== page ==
Signs Of Marijuana Addiction

Signs Of Marijuana Addiction

There are several signs of marijuana addiction. Marijuana users are often devoid of motivation and energy. Some also sleep excessively until late at night. Other signs include the presence of drug paraphernalia. Users may also laugh inexplicably when intoxicated. If you recognize these signs in your loved one, you should consider getting help. Here are some of the most common signs of marijuana addiction.

High tolerance levels

Tolerance to marijuana develops in different ways in different individuals. Some may have full tolerance in less than two weeks. Others may be partial. Tolerance can be built over time, depending on the amount taken, frequency and psychological factors like depression and anxiety. When people are relying on marijuana for mental health conditions, it can increase tolerance more quickly than casual use. And people who consume high-potency THC products tend to develop tolerance to marijuana more quickly than those who don't rely on the drug as a social or recreational drug.

While marijuana addiction is a difficult condition to overcome, there are several warning signs that can help identify the disorder. If you have a high tolerance to marijuana, you're more likely to become physically dependent. It can cause respiratory problems, and may trigger psychosis. If you're worried that you may become addicted to marijuana, you should consult a medical professional. There are many options for treating this problem, and your first step is to learn more about the disease.

Weight gain

It's been thought that people who use marijuana have a lower risk of obesity than non-users, but this is not necessarily the case. Researchers from Michigan State University recently investigated the relationship between marijuana use and weight gain. They examined data from a prospective study to see whether there was any correlation. Interestingly, the researchers found that people who use marijuana tend to gain weight less frequently than non-users.

One study reported that a link between marijuana use and obesity was found in patients with HIV. A similar study looked at cancer patients and found that the use of marijuana increased body mass index, but the amount of weight gain was much less than with a comparator drug. The authors noted that marijuana users were less likely to gain weight than non-users, but this result is not clinically meaningful. It's unclear what exactly marijuana does to the body, but the researchers did find that marijuana users ate more food than non-users.

Legal problems

The legal problems of marijuana addiction are not new. Marijuana is classified as a Schedule I drug under the Controlled Substances Act (CSA). Because of this classification, it is not legal for doctors to prescribe marijuana. However, doctors may recommend marijuana to patients in certain cases. However, doctors who prescribe marijuana have been subject to reprimands and even license suspensions. They could face even harsher punishment if they are caught violating the law. Also, attorneys risk losing their licenses if they counsel their clients about marijuana use. They are technically giving them advice on breaking federal drug laws. This is why the American Bar Association (ABA) provides guidance on legal behavior related to marijuana use.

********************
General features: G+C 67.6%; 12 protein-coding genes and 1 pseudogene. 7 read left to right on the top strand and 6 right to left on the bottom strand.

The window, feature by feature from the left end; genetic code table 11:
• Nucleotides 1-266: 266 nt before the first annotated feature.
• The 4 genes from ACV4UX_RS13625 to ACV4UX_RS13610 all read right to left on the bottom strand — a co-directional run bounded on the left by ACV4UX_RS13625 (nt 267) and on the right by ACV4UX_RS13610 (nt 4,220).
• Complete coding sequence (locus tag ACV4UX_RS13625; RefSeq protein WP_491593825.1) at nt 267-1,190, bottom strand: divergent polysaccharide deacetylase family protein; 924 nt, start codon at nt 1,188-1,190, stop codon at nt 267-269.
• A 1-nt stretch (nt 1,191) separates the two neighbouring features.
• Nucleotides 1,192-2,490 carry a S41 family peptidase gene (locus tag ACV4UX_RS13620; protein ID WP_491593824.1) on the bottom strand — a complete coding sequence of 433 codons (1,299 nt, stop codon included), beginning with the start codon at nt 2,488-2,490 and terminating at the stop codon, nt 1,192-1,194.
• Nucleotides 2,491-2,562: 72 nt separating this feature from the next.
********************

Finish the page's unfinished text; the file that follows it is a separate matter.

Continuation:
While legalizing marijuana would remove criminal activity, it would also create a new market and increase tax revenue for the state. However, it is not clear whether legalization will increase drug dependence and decrease the black market. Regardless, legalization would probably increase drug consumption and public health harms. Further, the tax revenue gains may not outweigh the costs of criminality and health care. Furthermore, despite its legality, marijuana use will continue to bring with it social stigma and economic problems.

Post-acute withdrawal symptoms

When a person stops using marijuana, the withdrawal symptoms become more intense. Symptoms include sleep disturbances, mood swings, and even depression. Some people experience problems remembering things. These symptoms may be more severe than those associated with acute withdrawal, but they put them at risk of relapse. To minimize the severity of these symptoms, it is important to educate yourself about the symptoms and how to deal with them.

While the severity of withdrawal symptoms is highly variable, they peak in the first 10 days after stopping the use of marijuana. Withdrawal symptoms then decrease gradually over the next 10 to 20 days. However, some individuals may experience post-acute withdrawal symptoms (PAWS) that can last for months. These symptoms may include depression, mood swings, and even chronic pain. The effects of marijuana withdrawal can be devastating, and the time needed to overcome them can be very high.

Psychosis

There are several ways to recognize psychosis as a sign of marijuana addiction. First of all, the patient must abstain from marijuana and undergo a medical detox to avoid uncomfortable withdrawal symptoms. The doctor may prescribe antipsychotic drugs like Abilify, and antidepressants like Prozac or Zoloft. Anti-anxiety drugs like Paxil may also be prescribed. During the first stage of psychosis treatment, marijuana use may be curbed and the patient will be monitored closely to ensure the recovery is safe.

Once the cannabis-induced psychosis is present, it is vital to seek treatment. This can be difficult when a psychotic episode occurs shortly after quitting marijuana. The best treatment for such cases is a substance abuse rehab program that combines holistic healing practices, individual therapy, group therapy, and medication. In addition, a person may also need to undergo treatment for a co-occurring disorder, including psychosis. A good substance abuse rehab program will dramatically reduce the likelihood of psychosis in the future.